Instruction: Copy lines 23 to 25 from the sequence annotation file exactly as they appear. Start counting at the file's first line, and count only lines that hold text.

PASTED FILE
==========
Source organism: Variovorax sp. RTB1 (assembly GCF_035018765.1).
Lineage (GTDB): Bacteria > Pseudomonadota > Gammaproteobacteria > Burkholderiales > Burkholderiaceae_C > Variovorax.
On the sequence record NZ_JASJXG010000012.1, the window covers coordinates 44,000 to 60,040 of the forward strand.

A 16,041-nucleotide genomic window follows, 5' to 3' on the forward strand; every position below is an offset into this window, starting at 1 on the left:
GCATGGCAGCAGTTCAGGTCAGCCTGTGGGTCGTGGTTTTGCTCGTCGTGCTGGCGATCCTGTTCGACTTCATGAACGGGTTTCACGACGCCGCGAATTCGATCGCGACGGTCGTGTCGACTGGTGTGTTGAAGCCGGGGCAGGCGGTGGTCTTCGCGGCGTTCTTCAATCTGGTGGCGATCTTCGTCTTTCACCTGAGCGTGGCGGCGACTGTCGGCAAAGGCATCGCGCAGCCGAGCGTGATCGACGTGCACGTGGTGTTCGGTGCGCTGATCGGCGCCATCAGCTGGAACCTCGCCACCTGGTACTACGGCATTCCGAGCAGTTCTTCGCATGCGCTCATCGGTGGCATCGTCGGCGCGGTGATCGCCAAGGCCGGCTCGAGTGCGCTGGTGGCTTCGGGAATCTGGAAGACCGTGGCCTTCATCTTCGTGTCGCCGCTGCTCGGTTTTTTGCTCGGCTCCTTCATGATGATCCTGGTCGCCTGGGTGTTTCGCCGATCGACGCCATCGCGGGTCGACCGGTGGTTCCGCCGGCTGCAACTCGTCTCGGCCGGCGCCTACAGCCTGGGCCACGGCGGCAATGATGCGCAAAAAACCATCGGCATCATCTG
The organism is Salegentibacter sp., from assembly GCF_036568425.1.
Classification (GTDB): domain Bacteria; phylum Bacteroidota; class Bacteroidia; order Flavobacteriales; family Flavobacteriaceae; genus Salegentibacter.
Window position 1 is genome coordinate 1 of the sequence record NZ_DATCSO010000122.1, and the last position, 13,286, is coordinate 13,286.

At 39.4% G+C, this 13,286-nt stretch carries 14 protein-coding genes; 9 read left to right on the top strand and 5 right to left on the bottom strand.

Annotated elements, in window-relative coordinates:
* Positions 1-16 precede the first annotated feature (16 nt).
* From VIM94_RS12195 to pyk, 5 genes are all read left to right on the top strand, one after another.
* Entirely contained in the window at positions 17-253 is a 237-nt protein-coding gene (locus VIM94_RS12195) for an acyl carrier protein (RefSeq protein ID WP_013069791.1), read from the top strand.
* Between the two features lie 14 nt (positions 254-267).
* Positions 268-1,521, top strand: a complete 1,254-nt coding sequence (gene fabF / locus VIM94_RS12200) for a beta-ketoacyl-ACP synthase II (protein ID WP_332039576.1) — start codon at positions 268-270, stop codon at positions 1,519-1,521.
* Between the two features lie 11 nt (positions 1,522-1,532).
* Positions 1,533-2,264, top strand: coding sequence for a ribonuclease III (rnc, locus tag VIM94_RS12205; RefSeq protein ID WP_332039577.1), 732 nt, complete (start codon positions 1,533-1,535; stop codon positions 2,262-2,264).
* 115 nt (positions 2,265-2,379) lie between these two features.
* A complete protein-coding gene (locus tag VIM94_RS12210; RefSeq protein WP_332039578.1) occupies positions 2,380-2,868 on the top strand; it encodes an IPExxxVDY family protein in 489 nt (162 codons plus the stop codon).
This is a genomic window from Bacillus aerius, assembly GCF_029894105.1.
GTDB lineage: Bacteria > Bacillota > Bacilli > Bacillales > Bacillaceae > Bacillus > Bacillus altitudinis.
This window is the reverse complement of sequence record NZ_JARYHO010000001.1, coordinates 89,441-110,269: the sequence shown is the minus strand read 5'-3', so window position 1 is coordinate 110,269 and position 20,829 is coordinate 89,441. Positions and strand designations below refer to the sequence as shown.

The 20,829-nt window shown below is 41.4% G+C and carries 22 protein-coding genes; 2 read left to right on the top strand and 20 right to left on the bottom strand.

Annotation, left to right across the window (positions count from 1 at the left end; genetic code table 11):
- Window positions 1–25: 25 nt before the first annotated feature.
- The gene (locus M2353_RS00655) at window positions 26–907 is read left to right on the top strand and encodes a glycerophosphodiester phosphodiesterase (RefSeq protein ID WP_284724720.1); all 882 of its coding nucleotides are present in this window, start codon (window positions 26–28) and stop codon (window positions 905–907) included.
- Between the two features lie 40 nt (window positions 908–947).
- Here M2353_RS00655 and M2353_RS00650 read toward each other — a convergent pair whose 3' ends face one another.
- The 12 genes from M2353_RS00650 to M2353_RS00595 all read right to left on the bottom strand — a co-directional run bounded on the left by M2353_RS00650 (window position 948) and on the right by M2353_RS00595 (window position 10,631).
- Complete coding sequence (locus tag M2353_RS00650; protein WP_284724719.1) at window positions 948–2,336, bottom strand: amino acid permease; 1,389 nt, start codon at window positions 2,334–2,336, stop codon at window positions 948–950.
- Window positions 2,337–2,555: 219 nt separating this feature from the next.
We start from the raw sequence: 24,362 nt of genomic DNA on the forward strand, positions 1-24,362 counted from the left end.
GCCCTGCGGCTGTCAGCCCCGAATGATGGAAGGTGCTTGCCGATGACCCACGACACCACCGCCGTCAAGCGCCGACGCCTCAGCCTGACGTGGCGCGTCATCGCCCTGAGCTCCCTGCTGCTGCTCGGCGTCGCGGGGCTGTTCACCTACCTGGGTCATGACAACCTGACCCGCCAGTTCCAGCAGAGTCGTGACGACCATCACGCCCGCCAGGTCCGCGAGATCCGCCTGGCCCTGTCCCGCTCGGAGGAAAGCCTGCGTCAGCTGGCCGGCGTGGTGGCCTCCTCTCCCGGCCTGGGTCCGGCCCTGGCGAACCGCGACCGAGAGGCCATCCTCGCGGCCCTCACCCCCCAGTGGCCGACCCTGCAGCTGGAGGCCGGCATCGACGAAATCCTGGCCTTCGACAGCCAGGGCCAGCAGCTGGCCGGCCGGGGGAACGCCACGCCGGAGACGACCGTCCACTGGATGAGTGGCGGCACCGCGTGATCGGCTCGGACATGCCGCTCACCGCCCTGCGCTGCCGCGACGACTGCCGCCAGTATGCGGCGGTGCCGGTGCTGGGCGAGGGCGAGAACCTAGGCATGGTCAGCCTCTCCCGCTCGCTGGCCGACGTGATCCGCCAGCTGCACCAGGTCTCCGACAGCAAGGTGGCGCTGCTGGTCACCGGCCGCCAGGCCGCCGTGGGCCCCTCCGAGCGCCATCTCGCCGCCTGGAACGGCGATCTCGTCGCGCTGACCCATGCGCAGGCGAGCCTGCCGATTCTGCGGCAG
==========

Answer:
The 20,829-nt window shown below is 41.4% G+C and carries 22 protein-coding genes; 2 read left to right on the top strand and 20 right to left on the bottom strand.

Annotation, left to right across the window (positions count from 1 at the left end; genetic code table 11):
- Window positions 1–25: 25 nt before the first annotated feature.